It is not commonly understood that renal disease is a major cause of cardiovascular disease. Thus,understanding how challenges during development affect the kidney is very important. It has been shown that maternal undernutrition decreases the number of effective tubules that concentrate our urine, and therefore the kidney is impaired at birth in both the undernourished and the over nourished fetus.

TPLH has assembled a colony of baboons that currently contains 188 animals between 0 and 25 years of age (0 to 100 human equivalent). In addition to studies on postnatal animals across the life-course, the TPLH NICHD P01, in year 22, supports studies on mothers and their fetuses throughout pregnancy. Several well-established, funded investigator groups are collaborating in either individual projects or multidisciplinary, multi-institution projects studying these animals.

We have considerable experience in conducting long-term in vivo physiological studiesusing free moving animals on a tether system to study endocrine, cardiovascular, and metabolic endpoints. We have an extensive archive of frozen and fixed brain tissues from fetuses and pregnant baboons from 0.5 gestation to term and across the life-course.

We are developing a multi-institution, multidisciplinary project to develop the power of this unique nonhuman primate colony to evaluate effects of the following on kidney development and function:

  1. health of mothers and sires before pregnancy;
  2. outcomes of developmental programming challenges, such as sub-optimal maternal nutrition (under- and over-nutrition), maternal stress, and exposure to environmental pollutants and obstetric pharmacological agents administered to mothers in pregnancy and lactation;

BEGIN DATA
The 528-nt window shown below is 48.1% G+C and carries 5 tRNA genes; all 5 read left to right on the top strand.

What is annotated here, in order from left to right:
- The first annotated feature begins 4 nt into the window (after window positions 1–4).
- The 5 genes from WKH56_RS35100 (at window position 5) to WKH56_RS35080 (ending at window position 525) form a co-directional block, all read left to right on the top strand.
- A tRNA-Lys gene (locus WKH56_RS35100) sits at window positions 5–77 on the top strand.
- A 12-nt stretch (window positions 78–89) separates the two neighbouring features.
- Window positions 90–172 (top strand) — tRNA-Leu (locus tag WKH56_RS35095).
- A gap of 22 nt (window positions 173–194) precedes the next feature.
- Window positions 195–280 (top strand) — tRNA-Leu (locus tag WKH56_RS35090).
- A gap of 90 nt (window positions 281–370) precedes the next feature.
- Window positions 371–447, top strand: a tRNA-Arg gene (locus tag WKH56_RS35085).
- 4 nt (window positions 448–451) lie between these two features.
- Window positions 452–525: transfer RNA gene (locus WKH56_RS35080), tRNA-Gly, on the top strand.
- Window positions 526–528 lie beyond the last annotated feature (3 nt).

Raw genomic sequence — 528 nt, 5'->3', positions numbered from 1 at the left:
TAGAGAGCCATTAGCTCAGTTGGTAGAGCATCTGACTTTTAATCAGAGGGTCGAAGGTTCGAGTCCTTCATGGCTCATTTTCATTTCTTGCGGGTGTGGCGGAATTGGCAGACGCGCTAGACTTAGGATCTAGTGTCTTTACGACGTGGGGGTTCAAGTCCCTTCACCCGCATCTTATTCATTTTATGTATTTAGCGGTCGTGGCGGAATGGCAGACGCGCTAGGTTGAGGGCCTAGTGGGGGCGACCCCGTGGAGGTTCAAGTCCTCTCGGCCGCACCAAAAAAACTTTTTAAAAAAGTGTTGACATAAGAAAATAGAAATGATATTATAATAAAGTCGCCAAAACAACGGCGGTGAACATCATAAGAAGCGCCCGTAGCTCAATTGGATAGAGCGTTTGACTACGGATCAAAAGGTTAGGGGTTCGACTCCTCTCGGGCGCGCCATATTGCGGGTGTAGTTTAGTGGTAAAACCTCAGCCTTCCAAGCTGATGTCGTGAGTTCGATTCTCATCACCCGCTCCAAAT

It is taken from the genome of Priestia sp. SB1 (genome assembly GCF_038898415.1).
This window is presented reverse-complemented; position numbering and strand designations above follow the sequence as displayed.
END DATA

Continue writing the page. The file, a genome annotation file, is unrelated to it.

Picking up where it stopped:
3. normal life course aging.

If you have an interest in participating, contact the Director, Peter W Nathanielsz, at ude.o1495467666ywu@z1495467666slein1495467666ahtaN1495467666.rete1495467666P1495467666.

Selected Publications:

Pereira SP, Oliveira PJ, Tavares LC, Moreno AJ, Cox LA, Nathanielsz PW, Nijland MJ. (2015) Effects of moderate global maternal nutrient reduction on fetal baboon renal mitochondrial gene expression at 0.9 gestation. Am J Physiol Renal Physiol 308(11):F1217-1228. PMID 25761880.

Li, C., Ramahi, E., Nijland, M.J., Choi, J., Myers, D.A., Nathanielsz, P.W., McDonald, T.J. (2013) Up-regulation of the Fetal Baboon Hypothalamo-Pituitary-Adrenal Axis in Intrauterine Growth Restriction: Coincidence with Hypothalamic Glucocorticoid Receptor Insensitivity and Leptin Receptor Down-regulation. Endocrinology 154: 2365-2373. PMID 23625543.

Long, N., Ford, S., Nathanielsz, P. (2012) Multigenerational effects of fetal dexamethasone exposure on the hypothalamic-pituitary-adrenal axis of first and second generation female offspring. AJOG 208(3): 217. PMID 23220271.

Long, N.M., Nathanielsz, P.W., Ford, S.P. (2012) The impact of maternal overnutrition and obesity on hypothalamic-pituitary-adrenal axis response of offspring to stress. Domest Anim Endocrinol 42(4): 195–202. PMID 22264661.

Nijland MJ, Schlabritz-Loutsevitch N, Hubbard GB, Nathanielsz PW, Cox LA. (2007) Nonhuman Primate Fetal Kidney Transcriptome Analysis Indicates mTOR is a Central Nutrient Responsive Pathway. J Physiol 579: 643-656. PMID 17185341.

Cox, L.A., Nijland, M.J., Gilbert, J.S., Schlabritz-Loutesevitch, N.E., Hubbard, G.B., McDonald, T.J., Shade, R.E., Nathanielsz, P.W. (2006) Effect of thirty percent maternal nutrient restriction from 0.16 to 0.5 gestation on fetal baboon kidney gene expression. J Physiol 572:67-85. PMID 16513668.